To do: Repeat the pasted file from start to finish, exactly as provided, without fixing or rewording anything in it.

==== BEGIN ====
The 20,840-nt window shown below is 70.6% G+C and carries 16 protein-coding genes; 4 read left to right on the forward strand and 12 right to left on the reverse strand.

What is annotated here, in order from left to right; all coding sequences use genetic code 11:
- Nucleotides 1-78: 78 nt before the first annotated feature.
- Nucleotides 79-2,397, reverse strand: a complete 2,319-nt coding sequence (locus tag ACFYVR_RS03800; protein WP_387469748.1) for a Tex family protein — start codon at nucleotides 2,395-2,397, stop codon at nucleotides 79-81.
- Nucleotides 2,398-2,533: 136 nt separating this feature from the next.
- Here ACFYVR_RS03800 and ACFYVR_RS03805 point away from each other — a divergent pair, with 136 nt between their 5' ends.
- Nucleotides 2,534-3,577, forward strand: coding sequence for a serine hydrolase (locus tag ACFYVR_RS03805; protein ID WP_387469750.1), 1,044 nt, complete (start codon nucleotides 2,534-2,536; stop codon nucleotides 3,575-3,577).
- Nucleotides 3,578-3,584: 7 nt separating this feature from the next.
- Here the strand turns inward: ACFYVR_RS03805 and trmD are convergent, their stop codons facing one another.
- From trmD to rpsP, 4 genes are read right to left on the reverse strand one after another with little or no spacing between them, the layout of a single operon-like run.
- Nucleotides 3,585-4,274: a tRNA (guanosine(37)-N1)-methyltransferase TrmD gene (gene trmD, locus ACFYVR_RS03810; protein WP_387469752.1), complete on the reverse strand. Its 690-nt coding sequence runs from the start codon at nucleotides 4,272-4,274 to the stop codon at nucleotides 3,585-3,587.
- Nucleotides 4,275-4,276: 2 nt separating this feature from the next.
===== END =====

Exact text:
The 20,840-nt window shown below is 70.6% G+C and carries 16 protein-coding genes; 4 read left to right on the forward strand and 12 right to left on the reverse strand.

What is annotated here, in order from left to right; all coding sequences use genetic code 11:
- Nucleotides 1-78: 78 nt before the first annotated feature.
- Nucleotides 79-2,397, reverse strand: a complete 2,319-nt coding sequence (locus tag ACFYVR_RS03800; protein WP_387469748.1) for a Tex family protein — start codon at nucleotides 2,395-2,397, stop codon at nucleotides 79-81.
- Nucleotides 2,398-2,533: 136 nt separating this feature from the next.
- Here ACFYVR_RS03800 and ACFYVR_RS03805 point away from each other — a divergent pair, with 136 nt between their 5' ends.
- Nucleotides 2,534-3,577, forward strand: coding sequence for a serine hydrolase (locus tag ACFYVR_RS03805; protein ID WP_387469750.1), 1,044 nt, complete (start codon nucleotides 2,534-2,536; stop codon nucleotides 3,575-3,577).
- Nucleotides 3,578-3,584: 7 nt separating this feature from the next.
- Here the strand turns inward: ACFYVR_RS03805 and trmD are convergent, their stop codons facing one another.
- From trmD to rpsP, 4 genes are read right to left on the reverse strand one after another with little or no spacing between them, the layout of a single operon-like run.
- Nucleotides 3,585-4,274: a tRNA (guanosine(37)-N1)-methyltransferase TrmD gene (gene trmD, locus ACFYVR_RS03810; protein WP_387469752.1), complete on the reverse strand. Its 690-nt coding sequence runs from the start codon at nucleotides 4,272-4,274 to the stop codon at nucleotides 3,585-3,587.
- Nucleotides 4,275-4,276: 2 nt separating this feature from the next.